When retired lawyer Don Arbour received a call from the Cristo Rey Dean's office asking if he would partner with a student for help in English, he didn’t expect to become the student. “When we met, she told me she needed help in Algebra 2 and Chemistry. I did my best for two weeks, and essentially she fired me because I had no clue what I was doing."
Rather than giving up the opportunity, Don equipped himself for the task. "Every summer, I relearned a high school math course beginning with Algebra, then Geometry, Algebra 2 and Precalculus." Reflecting on his time as a student, Don states, "I enjoyed it because I realized, which I didn't know in high school, that much of math is logic which, as a lawyer, you use all the time."
Don was attracted to Cristo Rey as an alumnus of Notre Dame for undergraduate and Georgetown University for law school. "I realized how fortunate I was, knowing the Catholic high school I attended was built on years of tradition. My grandfathers, my father and his brothers, and my cousins had gone to that school. Today my entire family is invested in this school, and many schools like this have been here in the Twin Cities for over 100 years. However, Cristo Rey is relatively young, only 15 years old, and the student population doesn't have affluent parents. Many Cristo Rey parents are just scraping by, just making a living. They don't have much in the way of formal education and cannot provide the support mechanism that all the other schools that are more affluent than this school have. I realized I can contribute by giving money and time, where part of the need is."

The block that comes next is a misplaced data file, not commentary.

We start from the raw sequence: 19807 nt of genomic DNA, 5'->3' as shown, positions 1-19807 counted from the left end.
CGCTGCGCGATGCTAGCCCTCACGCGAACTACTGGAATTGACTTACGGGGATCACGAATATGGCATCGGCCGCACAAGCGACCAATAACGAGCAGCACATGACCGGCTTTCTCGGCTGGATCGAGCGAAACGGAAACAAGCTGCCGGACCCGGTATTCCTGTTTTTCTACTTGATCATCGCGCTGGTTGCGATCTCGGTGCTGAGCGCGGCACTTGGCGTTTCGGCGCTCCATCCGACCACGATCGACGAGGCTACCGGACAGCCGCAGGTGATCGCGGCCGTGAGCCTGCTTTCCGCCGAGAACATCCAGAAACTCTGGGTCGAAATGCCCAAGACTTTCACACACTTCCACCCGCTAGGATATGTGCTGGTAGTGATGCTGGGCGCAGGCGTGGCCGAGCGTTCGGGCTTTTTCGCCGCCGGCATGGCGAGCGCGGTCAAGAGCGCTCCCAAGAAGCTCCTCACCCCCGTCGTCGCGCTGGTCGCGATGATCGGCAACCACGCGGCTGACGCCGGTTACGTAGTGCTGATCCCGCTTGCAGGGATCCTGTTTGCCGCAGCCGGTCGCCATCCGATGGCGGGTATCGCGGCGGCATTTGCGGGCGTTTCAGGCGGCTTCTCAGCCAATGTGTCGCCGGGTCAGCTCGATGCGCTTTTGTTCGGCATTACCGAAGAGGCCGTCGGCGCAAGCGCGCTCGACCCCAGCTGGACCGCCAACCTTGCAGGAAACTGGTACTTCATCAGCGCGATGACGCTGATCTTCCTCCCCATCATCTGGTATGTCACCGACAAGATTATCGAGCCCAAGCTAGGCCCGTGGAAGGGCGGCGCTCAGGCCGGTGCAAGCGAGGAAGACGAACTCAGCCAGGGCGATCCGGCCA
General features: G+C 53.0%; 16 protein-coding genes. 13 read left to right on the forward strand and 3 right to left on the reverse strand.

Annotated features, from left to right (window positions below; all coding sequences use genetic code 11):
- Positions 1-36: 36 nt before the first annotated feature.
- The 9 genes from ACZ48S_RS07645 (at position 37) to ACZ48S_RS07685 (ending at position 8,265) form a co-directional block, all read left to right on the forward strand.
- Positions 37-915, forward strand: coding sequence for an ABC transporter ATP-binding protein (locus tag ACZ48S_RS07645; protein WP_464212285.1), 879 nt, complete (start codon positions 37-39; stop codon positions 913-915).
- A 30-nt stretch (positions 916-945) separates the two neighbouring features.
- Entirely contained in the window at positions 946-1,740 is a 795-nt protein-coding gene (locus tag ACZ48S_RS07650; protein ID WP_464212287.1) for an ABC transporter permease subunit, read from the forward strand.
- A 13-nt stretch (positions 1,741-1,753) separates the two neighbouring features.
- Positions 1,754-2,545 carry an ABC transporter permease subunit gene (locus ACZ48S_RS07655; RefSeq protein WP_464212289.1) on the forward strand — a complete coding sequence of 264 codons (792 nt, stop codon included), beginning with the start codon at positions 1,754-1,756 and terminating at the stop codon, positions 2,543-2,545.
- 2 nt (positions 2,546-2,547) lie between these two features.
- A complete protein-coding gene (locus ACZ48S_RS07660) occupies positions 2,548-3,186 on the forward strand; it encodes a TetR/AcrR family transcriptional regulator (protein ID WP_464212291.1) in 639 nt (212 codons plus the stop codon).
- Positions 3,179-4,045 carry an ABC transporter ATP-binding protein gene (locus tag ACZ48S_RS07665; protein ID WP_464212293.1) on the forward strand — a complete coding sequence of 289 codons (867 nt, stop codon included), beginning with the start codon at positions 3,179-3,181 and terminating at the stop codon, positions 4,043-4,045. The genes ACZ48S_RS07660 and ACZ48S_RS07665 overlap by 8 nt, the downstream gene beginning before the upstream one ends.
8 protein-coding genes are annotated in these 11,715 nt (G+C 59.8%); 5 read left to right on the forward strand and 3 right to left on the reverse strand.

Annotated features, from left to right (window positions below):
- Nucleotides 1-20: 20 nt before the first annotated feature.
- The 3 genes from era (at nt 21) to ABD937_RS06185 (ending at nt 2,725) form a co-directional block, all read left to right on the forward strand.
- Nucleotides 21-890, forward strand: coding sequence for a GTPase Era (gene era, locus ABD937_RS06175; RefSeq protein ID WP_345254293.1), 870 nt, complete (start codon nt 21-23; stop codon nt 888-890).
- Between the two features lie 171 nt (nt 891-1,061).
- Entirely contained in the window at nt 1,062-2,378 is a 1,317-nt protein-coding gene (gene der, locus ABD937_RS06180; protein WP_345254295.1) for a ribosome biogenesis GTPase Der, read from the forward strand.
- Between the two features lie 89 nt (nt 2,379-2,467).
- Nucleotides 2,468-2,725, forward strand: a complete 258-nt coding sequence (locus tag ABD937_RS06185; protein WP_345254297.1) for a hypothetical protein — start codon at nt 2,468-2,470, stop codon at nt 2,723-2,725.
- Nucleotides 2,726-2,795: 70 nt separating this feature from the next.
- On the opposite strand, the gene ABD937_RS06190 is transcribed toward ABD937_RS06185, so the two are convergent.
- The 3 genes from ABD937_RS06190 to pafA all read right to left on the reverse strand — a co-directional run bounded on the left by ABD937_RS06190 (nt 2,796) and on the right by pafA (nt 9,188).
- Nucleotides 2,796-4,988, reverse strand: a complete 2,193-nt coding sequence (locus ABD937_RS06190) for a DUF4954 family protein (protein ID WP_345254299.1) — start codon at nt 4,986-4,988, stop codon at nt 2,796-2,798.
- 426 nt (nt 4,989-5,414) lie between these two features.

Don recalled the busy life of a Cristo Rey student. "I was beginning to work with college counseling, and I met a young man writing his essay as part of his college application. He said, 'I'm just 18 years old. I haven't done anything and don't know what to write about.' I asked him to tell me about an average day. He gets up at 4:30 AM because he has to drive his mother to her job at 5:30, 20 miles away. He comes back for his two sisters to get them breakfast and into the school bus since his dad is already off to work. Then it's school and after-school clubs where he is a robotics team member. On Fridays, he has 20 minutes to get from school to Burger King, where he has a shift till midnight. Then he has an 8-hour shift on Saturday and an 8-hour shift on Sunday. And he thought there was nothing unusual about this. It was just part of his regular life."
Observing students graduate and go to college gives Don hope that his efforts will have a larger impact over time. "I think Cristo Rey offers an avenue to a brighter future. This year we have about 100+ graduates. Now, a hundred students a year will not affect that gap too much, but we're working our 10th year, and we will have 1000 graduates by the end of this year. If you project that into another ten years, we'll have 2000 graduates. If that continues, imagine the impact that will make."
To volunteer as a Cristo Rey tutor, contact the Volunteer Coordinator Sister Mary Willette SSND at 612-545-9797. Or complete our volunteer form here.